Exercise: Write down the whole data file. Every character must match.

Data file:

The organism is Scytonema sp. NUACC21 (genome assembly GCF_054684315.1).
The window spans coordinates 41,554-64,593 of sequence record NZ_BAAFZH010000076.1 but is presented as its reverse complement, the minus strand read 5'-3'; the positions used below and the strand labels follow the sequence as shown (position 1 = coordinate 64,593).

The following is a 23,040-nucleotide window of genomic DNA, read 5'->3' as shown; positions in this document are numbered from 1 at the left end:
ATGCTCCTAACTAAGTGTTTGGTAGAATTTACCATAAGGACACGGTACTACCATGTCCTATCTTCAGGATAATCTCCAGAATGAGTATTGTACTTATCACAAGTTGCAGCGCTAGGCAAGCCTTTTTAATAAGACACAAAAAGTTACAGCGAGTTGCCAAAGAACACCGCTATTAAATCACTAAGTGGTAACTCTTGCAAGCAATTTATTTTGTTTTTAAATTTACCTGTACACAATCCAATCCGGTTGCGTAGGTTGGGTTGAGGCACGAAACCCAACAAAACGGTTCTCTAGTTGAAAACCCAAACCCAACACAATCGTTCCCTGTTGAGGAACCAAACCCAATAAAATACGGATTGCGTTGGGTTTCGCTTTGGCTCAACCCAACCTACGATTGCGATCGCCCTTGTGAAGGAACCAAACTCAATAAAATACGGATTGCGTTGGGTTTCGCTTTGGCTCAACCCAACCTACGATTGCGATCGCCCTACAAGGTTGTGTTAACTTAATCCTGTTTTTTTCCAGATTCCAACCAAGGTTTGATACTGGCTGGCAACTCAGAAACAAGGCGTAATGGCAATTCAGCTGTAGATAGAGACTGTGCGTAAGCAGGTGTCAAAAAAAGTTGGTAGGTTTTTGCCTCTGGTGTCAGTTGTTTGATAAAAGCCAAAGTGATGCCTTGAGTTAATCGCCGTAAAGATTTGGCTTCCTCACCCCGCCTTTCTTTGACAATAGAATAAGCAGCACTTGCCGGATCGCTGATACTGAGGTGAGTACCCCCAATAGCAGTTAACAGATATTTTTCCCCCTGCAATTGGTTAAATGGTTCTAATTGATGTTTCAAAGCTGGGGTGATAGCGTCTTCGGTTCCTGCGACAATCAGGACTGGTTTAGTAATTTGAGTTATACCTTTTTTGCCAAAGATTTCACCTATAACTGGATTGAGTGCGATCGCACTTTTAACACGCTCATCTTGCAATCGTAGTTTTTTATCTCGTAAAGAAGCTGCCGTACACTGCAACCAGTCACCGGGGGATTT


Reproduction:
The organism is Scytonema sp. NUACC21 (genome assembly GCF_054684315.1).
The window spans coordinates 41,554-64,593 of sequence record NZ_BAAFZH010000076.1 but is presented as its reverse complement, the minus strand read 5'-3'; the positions used below and the strand labels follow the sequence as shown (position 1 = coordinate 64,593).

The following is a 23,040-nucleotide window of genomic DNA, read 5'->3' as shown; positions in this document are numbered from 1 at the left end:
ATGCTCCTAACTAAGTGTTTGGTAGAATTTACCATAAGGACACGGTACTACCATGTCCTATCTTCAGGATAATCTCCAGAATGAGTATTGTACTTATCACAAGTTGCAGCGCTAGGCAAGCCTTTTTAATAAGACACAAAAAGTTACAGCGAGTTGCCAAAGAACACCGCTATTAAATCACTAAGTGGTAACTCTTGCAAGCAATTTATTTTGTTTTTAAATTTACCTGTACACAATCCAATCCGGTTGCGTAGGTTGGGTTGAGGCACGAAACCCAACAAAACGGTTCTCTAGTTGAAAACCCAAACCCAACACAATCGTTCCCTGTTGAGGAACCAAACCCAATAAAATACGGATTGCGTTGGGTTTCGCTTTGGCTCAACCCAACCTACGATTGCGATCGCCCTTGTGAAGGAACCAAACTCAATAAAATACGGATTGCGTTGGGTTTCGCTTTGGCTCAACCCAACCTACGATTGCGATCGCCCTACAAGGTTGTGTTAACTTAATCCTGTTTTTTTCCAGATTCCAACCAAGGTTTGATACTGGCTGGCAACTCAGAAACAAGGCGTAATGGCAATTCAGCTGTAGATAGAGACTGTGCGTAAGCAGGTGTCAAAAAAAGTTGGTAGGTTTTTGCCTCTGGTGTCAGTTGTTTGATAAAAGCCAAAGTGATGCCTTGAGTTAATCGCCGTAAAGATTTGGCTTCCTCACCCCGCCTTTCTTTGACAATAGAATAAGCAGCACTTGCCGGATCGCTGATACTGAGGTGAGTACCCCCAATAGCAGTTAACAGATATTTTTCCCCCTGCAATTGGTTAAATGGTTCTAATTGATGTTTCAAAGCTGGGGTGATAGCGTCTTCGGTTCCTGCGACAATCAGGACTGGTTTAGTAATTTGAGTTATACCTTTTTTGCCAAAGATTTCACCTATAACTGGATTGAGTGCGATCGCACTTTTAACACGCTCATCTTGCAATCGTAGTTTTTTATCTCGTAAAGAAGCTGCCGTACACTGCAACCAGTCACCGGGGGATTT